Paul Casey began Sunday’s final round in Hamburg a shot behind rookie Robert McIntyre from Scotland and home-country favorite Bernd Ritthammer.
American hot-shots Patrick Reed and Xander Schauffele were way, way down the scoreboard and USA tightwad Kooch The Caddie Mooch (aka Matt Kuchar), was sent packing Friday after he missed the cut.
But Paul Casey has been on a run, he’s had his best season as a professional at age 42 and it seemed a pretty good proposition that he’d overtake those guys in front of him and win the Porsche Open.
By day’s end, that’s exactly what Casey did. He had the most horsepower on what turned out to be a pretty tough course at the Green Eagle complex.
The one thing that has held Casey back over the course of his career has been the putter but down the stretch, he came up with birdies at the 16th and 17th holes to shoot a sparkling 66 and post a sweet 14-under total.
Both McIntrye, a baby-face 23-year-old from Scotland and Ritthammer, the German, had chances to catch or tie Casey. But neither were up to the task and Casey notched his 14th European Tour victory, his first in five years.
“It’s been a long time,” said Casey, who finished fifth at the Tour Championship and pocked a tidy $2.5 million for that. “This year has been fantastic — I’m over the moon!”
Casey has consistently been one of golf’s best strikers of the ball and once again, that was the case all week in Hamburg. “My ball striking was excellent, those were big putts at 16 and 17,” he pointed out.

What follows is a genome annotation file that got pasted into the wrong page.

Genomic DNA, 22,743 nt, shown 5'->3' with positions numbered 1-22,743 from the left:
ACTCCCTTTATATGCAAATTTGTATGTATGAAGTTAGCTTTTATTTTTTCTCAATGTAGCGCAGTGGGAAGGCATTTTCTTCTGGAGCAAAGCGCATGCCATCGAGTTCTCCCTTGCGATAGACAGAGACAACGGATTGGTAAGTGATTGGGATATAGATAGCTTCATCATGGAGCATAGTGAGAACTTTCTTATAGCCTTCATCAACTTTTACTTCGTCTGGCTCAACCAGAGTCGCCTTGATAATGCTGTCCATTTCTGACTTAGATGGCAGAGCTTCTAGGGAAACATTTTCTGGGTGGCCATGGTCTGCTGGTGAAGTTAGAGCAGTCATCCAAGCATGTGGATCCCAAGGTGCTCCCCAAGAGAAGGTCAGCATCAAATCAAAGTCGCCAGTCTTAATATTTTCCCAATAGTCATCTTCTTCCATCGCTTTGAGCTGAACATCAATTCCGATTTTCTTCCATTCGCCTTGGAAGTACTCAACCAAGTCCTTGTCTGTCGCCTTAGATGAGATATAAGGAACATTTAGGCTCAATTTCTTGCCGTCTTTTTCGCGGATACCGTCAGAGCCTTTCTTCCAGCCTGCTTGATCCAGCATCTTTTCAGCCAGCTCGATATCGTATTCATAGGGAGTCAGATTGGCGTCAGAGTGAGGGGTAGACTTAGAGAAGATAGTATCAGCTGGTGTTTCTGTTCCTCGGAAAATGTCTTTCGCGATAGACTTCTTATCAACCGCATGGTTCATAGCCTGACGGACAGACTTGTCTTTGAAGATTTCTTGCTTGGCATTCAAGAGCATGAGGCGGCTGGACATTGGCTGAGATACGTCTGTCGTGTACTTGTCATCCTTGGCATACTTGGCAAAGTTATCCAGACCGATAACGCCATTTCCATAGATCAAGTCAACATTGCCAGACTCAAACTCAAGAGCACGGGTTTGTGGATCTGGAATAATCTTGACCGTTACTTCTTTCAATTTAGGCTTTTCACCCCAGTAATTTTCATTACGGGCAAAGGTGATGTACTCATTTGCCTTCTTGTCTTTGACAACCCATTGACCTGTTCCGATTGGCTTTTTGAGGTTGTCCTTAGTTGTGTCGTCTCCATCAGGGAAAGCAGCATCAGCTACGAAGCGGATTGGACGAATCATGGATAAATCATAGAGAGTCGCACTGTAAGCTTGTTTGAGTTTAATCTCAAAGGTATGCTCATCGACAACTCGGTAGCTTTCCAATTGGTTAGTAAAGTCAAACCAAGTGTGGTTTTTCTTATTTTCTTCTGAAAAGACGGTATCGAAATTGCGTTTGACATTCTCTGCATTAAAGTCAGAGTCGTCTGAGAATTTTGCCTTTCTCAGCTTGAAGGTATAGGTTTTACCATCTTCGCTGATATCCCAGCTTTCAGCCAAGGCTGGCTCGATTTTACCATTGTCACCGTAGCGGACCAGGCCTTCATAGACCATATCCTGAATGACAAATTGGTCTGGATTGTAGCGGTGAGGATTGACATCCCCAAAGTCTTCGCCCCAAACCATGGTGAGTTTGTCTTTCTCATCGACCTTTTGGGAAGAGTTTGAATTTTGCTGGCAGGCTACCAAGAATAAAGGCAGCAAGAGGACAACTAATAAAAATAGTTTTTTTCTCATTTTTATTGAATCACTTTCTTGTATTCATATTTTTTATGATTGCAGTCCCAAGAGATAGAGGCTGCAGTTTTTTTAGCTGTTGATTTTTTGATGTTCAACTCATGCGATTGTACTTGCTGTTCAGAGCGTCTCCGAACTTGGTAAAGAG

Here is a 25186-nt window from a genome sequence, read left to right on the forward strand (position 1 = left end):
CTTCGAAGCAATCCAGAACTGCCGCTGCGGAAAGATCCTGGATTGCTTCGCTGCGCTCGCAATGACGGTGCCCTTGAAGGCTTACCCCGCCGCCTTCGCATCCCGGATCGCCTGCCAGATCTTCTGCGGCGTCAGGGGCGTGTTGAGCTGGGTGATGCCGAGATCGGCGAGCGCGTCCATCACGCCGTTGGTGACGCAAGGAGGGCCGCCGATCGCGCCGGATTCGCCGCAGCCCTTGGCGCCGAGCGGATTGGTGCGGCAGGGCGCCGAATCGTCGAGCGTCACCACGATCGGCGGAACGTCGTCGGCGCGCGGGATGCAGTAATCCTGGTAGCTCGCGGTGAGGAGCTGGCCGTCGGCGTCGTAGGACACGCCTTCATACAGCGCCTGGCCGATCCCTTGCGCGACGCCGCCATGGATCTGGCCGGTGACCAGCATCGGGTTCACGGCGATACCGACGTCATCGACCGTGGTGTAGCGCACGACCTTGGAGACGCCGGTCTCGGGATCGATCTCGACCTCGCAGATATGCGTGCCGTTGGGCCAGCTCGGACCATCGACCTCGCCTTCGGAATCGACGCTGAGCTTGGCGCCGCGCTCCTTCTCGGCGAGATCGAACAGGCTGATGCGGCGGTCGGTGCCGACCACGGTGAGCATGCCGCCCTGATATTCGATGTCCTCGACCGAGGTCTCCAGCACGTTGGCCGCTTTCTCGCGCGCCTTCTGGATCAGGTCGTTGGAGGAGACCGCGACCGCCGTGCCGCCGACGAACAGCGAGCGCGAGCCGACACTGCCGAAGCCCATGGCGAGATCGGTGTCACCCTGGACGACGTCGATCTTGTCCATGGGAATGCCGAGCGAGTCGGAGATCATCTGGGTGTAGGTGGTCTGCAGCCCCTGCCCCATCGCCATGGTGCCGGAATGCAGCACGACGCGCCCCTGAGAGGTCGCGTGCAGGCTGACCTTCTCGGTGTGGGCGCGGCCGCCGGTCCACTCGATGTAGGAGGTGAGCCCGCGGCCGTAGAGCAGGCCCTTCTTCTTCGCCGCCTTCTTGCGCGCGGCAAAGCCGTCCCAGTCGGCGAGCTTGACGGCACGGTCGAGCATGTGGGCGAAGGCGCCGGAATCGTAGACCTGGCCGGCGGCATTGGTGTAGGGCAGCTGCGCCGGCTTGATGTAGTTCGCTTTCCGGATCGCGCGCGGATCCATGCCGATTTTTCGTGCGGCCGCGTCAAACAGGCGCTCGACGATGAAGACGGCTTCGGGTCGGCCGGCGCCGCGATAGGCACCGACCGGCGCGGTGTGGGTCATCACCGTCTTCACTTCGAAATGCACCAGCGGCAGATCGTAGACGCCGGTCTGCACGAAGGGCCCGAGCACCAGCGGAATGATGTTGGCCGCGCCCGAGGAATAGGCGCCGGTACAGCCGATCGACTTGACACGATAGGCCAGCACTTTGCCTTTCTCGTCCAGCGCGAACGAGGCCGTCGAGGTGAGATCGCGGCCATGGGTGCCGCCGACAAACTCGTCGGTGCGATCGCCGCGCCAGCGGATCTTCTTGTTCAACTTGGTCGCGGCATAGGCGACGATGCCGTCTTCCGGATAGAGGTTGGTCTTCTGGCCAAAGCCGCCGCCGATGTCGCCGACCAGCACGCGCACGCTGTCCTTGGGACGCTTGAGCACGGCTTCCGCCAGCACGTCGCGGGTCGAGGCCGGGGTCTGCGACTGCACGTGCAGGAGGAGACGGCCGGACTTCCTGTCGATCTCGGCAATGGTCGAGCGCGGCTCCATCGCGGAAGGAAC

The English star came into the tournament ranked 17th in the world and he’ll move up from that.
He got himself a win on the PGA Tour this past season. He won the Valspar at Innisbrook, going back-to-back in that Florida event. His PGA Tour wins stand at a pedestrian three but overall, he’s got 20 world-wide wins on his resume.
“At 42, it’s nice to be at the top of your game,” Casey said, all smiles after ending that European Tour victory drought.
“I’m a bit emotional, but I always get emotional after a win,” he said. No worries there, who wouldn’t?
At this stage of his career, Casey has learned to take it all in. “I’m enjoying my golf. I’ve got a good understanding of my game.”
And that is where everyone out there would like to be.
Casey now turns his attention to one of the European Tour’s flagship events — the BMW PGA at Wentworth — just outside London. It will be a home-game for Casey who is now 16th in the Race To Dubai and looking to move higher over the next two months.
It will draw a quality field with all the name players from Europe and the usual appearance-fee hungry Americans (yeah, we’re talking about you, Kooch).
“I’m looking forward to it,” Casey said quickly.
His game’s in good order, the putter is working and life is good for Paul Casey.